In his first regular monthly column for SHP, Simon Turner at Driving for Better Business says Managers should never play the odds when it comes to driver safety.
Do you play the National Lottery? The odds of winning the jackpot are a vanishingly small one in 45 million, yet millions of us think, this week, it might be me!
The same optimism for a good outcome often blinds us to the risks involved in managing the safety of staff that drive for work.
There are currently around 20 million vehicles used for work in the UK. This includes approximately 700,000 company cars, 4.8 million vans, half a million trucks and HGVs and, it’s believed, around 14 million privately owned cars – what we call grey fleet. Then there are mopeds and motorbikes, taxis and minibusses, buses and coaches, and specialist vehicles.
Work-related road risk is the risk any of these drivers or riders might be involved in a collision with the result that they or other users could be injured. There are, according to statistics from the Department of Transport, around 40,000 reported casualties each year involving someone who was driving for work. That means the odds of being involved in an injury collision while driving for work are just 1 in 500 but we often assume it will never be one of our drivers.
Employers have a legal responsibility to manage driver safety under health and safety at work legislation. Unfortunately, the responsibilities often get split between different job roles: maybe a fleet manager looks after vehicle procurement, HR looks after driver recruitment and induction, the finance manager looks after driver remuneration… but who’s looking after overall company policy and monitoring compliance? Managing driver safety comes under the Health and Safety at Work Act so it’s you that any investigating authorities will want to talk to if the worst happens.
There are, according to statistics from the Department of Transport, around 40,000 reported casualties each year involving someone who was driving for work.
In summary, the key applicable sections are:
Section 2 – Duty of care to employees: The organisation’s business activities mustn’t put your own drivers at risk.
Section 3 – Duty of care to others: The organisation’s business activities mustn’t put other road users at risk.
This means you need to put competent drivers (with appropriate training if required) in well-maintained vehicles. If we look at all the fatalaties involving someone driving for work, only 17% of these were the person driving for work – of the remaining 83%, more than 4 out of every 5, were other, often vulnerable, road users such as pedestrians and cyclists.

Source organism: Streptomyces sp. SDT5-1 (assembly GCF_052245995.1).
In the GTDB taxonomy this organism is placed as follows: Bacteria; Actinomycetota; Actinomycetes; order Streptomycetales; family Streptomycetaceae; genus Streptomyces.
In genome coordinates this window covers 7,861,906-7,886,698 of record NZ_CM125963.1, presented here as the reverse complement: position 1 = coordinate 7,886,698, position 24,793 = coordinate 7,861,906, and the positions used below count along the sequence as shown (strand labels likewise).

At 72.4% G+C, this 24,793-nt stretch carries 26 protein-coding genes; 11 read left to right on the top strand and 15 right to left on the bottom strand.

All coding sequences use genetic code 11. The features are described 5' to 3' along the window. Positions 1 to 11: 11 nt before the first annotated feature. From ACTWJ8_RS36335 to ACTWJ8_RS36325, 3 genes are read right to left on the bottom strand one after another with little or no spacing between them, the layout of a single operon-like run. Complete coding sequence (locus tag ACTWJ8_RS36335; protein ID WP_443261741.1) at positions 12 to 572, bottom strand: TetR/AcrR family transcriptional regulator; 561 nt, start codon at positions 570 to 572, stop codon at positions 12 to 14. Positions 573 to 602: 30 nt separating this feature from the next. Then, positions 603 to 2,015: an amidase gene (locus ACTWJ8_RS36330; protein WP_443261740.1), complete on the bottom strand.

Breaches of sections 2 or 3 are organisational offences so the company can suffer crippling fines and negative publicity.
Section 37 – Managers responsibility for policy: Senior managers in the organisation need to ensure that the organisation’s driving activities have been properly risk assessed and appropriate policies and safe working practices put into place.
Section 7 – This is every single employee’s responsibility to follow any safe working practices that have been laid down and covers directors, managers, work schedulers, in-house vehicle mechanics and, of course, drivers.
Breaches of sections 7 or 37 are individual offences and can result in personal fines, disqualification from being a Director and, in the worst cases, a possible prison sentence.
A genuine desire to ensure staff go home safe and well at the end of each day is hopefully the primary concern in every organisation, however, you might find it surprising just how much better your organisation performs when driver safety is managed well, with massive improvements possible in productivity, efficiency and sustainability.
Our mission at Driving for Better Business (Dfbb) is to raise awareness of the importance of managing work-related road risk by demonstrating the business benefits of managing that risk more effectively. This include the opportunity to significantly reduce fleet operating costs such as insurance, repair costs, routine servicing and maintenance, tyre use and fuel, as well as lowering your carbon emissions.
Following good practice means understanding where you are now and what management gaps you have, setting a baseline for what you’re going to measure, and then making the appropriate improvements to working practices and culture, while tracking the effect they have on your metrics. Get it right, and driver safety won’t be a lottery anymore.
*Department for Transport statistics
Driving for Better Business is a free programme to help you reduce work-related road risk, control the associated costs and improve compliance with current legislation and guidance.
- Our 7-Step Framework will help you improve your management processes
- Our free resources will help improve safety knowledge among both managers and drivers
- Our case studies will demonstrate how others have achieved impressive improvements
This eBook will guide you through some of the key understandings you need to be able to manage driver safety effectively and, at the end, provide a series of free resources you can access to help you ensure your own driver safety management system is robust, legally compliant and in line with industry-accepted good practice.
Download this eBook from Driving for Better Business and SHP to cover:
- Why do we need to manage driver safety?
- Duty of care – a shared responsibility;
- Setting the rules with a driving for work policy;
- Managing driver safety;
- Ensuring safe vehicles;
- Safe journeys and fitness to drive;
- Record keeping;
- The business benefits of good practice;
- Additional resources